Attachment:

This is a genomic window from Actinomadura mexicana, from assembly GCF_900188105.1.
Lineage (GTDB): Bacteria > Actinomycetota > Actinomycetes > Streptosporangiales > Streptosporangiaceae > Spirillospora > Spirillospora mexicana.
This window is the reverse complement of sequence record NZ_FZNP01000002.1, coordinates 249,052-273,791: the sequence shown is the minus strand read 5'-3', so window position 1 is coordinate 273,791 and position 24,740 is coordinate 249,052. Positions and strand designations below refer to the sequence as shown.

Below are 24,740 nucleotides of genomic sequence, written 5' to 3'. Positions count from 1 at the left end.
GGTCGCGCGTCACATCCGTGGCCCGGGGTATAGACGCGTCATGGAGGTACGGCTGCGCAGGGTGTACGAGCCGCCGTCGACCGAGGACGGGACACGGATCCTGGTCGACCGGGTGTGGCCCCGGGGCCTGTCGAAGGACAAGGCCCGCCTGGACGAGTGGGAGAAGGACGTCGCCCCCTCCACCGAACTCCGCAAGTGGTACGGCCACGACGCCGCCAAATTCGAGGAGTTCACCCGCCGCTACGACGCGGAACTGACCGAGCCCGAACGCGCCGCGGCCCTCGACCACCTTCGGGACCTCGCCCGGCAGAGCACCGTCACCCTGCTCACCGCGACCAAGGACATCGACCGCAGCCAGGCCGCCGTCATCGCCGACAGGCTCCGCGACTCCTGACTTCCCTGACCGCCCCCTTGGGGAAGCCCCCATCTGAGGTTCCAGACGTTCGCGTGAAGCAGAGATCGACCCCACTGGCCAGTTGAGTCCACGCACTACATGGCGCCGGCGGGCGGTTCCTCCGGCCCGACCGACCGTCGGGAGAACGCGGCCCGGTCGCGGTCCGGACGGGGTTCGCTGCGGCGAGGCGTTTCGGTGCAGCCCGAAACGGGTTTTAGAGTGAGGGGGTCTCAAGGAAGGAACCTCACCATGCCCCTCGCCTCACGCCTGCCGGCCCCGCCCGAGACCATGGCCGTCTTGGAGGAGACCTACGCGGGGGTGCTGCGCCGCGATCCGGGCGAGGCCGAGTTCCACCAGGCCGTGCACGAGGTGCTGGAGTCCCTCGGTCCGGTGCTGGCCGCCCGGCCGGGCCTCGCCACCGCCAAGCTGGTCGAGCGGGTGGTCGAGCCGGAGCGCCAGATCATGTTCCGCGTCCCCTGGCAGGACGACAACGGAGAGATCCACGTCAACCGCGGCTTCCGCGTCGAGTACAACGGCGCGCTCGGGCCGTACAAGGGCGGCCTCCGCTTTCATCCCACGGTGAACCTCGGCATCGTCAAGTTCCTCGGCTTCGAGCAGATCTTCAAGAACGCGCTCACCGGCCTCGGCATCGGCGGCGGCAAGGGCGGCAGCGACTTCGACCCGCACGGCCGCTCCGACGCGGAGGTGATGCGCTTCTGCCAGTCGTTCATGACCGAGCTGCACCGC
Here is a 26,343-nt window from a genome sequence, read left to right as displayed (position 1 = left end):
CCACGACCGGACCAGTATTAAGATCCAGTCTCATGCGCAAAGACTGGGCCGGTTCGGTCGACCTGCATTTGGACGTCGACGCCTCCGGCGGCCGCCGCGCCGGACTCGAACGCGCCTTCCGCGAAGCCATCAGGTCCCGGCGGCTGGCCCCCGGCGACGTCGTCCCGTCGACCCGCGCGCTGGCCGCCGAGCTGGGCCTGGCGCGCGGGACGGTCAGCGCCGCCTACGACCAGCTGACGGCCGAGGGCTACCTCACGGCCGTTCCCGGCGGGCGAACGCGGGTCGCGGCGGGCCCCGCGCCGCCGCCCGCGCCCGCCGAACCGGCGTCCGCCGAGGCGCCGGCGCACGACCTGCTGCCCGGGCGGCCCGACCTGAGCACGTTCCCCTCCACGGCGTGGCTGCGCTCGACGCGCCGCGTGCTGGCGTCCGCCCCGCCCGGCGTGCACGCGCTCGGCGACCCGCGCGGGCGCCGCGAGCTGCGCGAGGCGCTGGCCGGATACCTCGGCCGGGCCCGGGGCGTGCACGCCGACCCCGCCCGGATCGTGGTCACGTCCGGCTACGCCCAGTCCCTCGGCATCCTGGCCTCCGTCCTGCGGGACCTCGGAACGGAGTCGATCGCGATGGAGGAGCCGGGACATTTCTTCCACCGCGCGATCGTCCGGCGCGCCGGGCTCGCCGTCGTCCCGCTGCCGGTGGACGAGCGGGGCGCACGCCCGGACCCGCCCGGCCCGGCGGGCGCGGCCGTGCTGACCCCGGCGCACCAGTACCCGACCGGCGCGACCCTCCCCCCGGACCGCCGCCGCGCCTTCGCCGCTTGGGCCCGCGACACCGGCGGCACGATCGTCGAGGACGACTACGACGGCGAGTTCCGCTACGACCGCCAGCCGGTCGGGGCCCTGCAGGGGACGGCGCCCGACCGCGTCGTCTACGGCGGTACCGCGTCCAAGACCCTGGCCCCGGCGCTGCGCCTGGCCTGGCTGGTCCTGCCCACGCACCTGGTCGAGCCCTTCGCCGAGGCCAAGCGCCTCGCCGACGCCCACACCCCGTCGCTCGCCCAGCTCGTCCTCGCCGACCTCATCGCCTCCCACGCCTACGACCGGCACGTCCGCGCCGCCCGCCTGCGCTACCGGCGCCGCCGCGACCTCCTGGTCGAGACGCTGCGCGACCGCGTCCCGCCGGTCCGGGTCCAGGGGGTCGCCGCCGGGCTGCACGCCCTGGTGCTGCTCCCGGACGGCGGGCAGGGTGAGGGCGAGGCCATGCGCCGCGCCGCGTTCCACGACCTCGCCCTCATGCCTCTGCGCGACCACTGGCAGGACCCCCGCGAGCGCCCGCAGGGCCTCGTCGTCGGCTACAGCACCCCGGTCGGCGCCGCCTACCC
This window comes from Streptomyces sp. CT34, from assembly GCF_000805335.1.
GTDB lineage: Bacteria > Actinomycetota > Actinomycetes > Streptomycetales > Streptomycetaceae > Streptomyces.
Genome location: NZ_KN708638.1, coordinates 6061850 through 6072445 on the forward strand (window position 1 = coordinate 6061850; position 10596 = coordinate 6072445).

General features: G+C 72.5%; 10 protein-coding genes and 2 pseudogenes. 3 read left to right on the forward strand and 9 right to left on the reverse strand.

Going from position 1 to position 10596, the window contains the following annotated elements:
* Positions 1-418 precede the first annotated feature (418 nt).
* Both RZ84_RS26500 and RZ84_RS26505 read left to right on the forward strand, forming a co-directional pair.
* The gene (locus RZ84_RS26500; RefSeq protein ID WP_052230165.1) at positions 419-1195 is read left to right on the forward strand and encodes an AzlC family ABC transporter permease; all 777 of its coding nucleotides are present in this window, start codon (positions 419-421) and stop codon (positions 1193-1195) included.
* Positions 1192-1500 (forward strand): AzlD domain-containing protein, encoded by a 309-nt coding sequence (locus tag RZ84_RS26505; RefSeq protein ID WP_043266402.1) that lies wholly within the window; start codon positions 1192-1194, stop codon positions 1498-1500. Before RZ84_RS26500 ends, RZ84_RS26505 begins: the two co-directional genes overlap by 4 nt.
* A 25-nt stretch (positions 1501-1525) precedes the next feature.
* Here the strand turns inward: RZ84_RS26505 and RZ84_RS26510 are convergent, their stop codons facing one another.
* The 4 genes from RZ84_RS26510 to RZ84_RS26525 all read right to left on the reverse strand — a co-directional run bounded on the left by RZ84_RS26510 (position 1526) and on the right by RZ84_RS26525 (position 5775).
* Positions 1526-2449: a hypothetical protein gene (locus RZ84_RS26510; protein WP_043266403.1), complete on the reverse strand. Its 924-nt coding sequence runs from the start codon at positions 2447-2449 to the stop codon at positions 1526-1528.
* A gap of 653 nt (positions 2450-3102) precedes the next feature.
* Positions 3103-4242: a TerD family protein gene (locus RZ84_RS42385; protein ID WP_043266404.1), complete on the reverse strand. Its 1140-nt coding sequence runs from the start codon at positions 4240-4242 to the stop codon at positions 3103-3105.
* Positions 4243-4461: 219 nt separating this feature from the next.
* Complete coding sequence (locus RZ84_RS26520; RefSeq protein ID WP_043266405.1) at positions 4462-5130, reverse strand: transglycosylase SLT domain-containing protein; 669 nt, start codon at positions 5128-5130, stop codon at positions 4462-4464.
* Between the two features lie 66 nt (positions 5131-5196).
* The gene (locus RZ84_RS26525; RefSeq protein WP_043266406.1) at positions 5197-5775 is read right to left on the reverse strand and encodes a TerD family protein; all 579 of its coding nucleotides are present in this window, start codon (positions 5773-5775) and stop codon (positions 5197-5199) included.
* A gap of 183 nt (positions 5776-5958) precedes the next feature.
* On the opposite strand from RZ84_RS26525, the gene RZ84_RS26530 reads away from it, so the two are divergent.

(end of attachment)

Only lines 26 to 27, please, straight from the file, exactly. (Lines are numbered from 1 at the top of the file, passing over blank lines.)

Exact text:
* The gene (locus RZ84_RS26525; RefSeq protein WP_043266406.1) at positions 5197-5775 is read right to left on the reverse strand and encodes a TerD family protein; all 579 of its coding nucleotides are present in this window, start codon (positions 5773-5775) and stop codon (positions 5197-5199) included.
* A gap of 183 nt (positions 5776-5958) precedes the next feature.